As support for Israel erodes in many Western countries, especially among liberals and the millennial generation, American-Christian backing for the Jewish state is considered one of the bulwarks against such trends. But not all Christians feel warmly about Israel. During the past several years, a number of leading mainline Protestant churches—including the United Church of Christ, Presbyterian Church (USA), the Episcopal Church, and most recently the United Methodist Church (UMC)—have considered or voted on resolutions supporting the anti-Israel Boycott, Divestment and Sanctions (BDS) movement.
In May, at the Church’s quadrennial general conference in Portland, Ore., UMC committees rejected four resolutions that called for divestment from companies doing business in Israel, such as Caterpillar, Motorola Solutions, and Hewlett Packard.
“What happened at the UMC’s general conference is a miracle,” Dexter Van Zile, a Christian media analyst for the Committee for Accuracy in Middle East Reporting in America (CAMERA), told JNS.org.
Van Zile praised the Methodist delegates for going a step further in their decision by voting to encourage UMC institutions “to disaffiliate with the U.S. Committee to End the Occupation, a far-left anti-Israel agitprop organization that includes ISM (International Solidarity Movement) groups that condone violence against Israel and others that agitate for Israel’s destruction.”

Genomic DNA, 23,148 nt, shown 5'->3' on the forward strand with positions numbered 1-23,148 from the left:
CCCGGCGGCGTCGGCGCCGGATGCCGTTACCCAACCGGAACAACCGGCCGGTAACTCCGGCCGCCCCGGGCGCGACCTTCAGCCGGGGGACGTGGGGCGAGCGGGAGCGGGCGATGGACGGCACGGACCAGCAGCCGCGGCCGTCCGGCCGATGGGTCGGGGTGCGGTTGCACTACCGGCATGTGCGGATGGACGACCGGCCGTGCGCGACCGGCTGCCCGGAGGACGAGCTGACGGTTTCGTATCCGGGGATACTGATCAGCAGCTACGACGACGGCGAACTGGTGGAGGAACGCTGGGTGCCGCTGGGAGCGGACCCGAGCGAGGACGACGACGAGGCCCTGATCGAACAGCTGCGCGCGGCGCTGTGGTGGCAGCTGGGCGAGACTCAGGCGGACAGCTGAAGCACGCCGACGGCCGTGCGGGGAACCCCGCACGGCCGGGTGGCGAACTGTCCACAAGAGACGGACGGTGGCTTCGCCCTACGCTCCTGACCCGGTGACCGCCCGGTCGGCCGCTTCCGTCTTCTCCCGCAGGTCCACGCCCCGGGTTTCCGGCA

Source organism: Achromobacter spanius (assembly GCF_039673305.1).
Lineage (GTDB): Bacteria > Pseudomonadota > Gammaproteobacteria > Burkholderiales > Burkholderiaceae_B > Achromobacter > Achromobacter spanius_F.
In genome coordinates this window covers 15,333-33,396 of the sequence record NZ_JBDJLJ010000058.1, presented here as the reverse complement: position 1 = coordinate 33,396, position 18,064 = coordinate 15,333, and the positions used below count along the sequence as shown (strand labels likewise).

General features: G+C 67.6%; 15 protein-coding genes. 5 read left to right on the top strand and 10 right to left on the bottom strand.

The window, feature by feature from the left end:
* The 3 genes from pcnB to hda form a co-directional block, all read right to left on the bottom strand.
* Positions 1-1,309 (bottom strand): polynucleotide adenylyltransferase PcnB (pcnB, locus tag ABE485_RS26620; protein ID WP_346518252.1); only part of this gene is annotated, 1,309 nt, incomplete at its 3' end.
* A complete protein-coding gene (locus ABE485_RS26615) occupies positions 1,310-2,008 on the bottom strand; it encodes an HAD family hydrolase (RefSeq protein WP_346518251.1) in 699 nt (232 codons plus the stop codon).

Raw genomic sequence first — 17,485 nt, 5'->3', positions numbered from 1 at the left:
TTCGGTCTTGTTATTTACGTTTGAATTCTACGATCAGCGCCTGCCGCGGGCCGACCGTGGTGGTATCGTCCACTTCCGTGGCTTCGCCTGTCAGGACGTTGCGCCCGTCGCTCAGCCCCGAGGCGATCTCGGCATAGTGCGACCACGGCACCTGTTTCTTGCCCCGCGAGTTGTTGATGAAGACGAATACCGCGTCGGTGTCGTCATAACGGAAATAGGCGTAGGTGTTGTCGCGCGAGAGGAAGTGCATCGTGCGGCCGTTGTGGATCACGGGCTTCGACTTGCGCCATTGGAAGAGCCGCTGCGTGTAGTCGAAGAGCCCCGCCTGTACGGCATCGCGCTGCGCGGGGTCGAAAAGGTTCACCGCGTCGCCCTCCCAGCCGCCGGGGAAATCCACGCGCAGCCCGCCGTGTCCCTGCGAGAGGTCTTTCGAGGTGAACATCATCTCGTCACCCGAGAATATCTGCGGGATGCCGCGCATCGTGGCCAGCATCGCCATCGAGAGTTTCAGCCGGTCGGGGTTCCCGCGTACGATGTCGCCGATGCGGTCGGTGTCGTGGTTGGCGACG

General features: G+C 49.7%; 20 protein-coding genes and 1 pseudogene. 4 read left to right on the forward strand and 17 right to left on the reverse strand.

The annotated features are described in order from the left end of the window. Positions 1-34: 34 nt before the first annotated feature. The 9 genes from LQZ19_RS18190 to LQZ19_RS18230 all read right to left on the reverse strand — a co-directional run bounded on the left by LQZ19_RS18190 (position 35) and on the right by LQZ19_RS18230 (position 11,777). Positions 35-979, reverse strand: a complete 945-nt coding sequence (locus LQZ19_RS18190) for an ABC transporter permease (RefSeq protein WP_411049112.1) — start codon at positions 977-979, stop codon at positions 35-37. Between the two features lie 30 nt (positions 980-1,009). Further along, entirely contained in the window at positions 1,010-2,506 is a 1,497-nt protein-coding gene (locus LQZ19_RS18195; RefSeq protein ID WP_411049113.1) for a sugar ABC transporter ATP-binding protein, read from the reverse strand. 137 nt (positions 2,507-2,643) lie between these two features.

“These decisions place the UMC on a separate planet when it comes to dealing with the Israeli-Palestinian conflict,” Van Zile said. “On this planet, the adults are firmly in charge. These days, that’s pretty rare.”
Ethan Felson—executive director of the Israel Action Network (IAN), a strategic initiative of the Jewish Federations of North America and the Jewish Council for Public Affairs—said the UMC’s vote highlights the benefits of liberals and conservatives working together.
“IAN applauds the strong stance of the United Methodist Church general convention in rejecting divestment by a sweeping margin both at the committee and plenary level. Liberals and conservatives came together to reject divestment and investment screens at the general convention,” Felson told JNS.org.
While the Methodist Church’s rejection of BDS—and a similar rejection by the Episcopal Church at its general convention in 2015—mark positive developments for pro-Israel advocates, there remains a broader challenge to win over more support from other mainline Protestant churches. Presbyterian Church (USA) and the United Church of Christ (UCC) voted to divest from companies doing business in Israel in 2014 and 2015, respectively.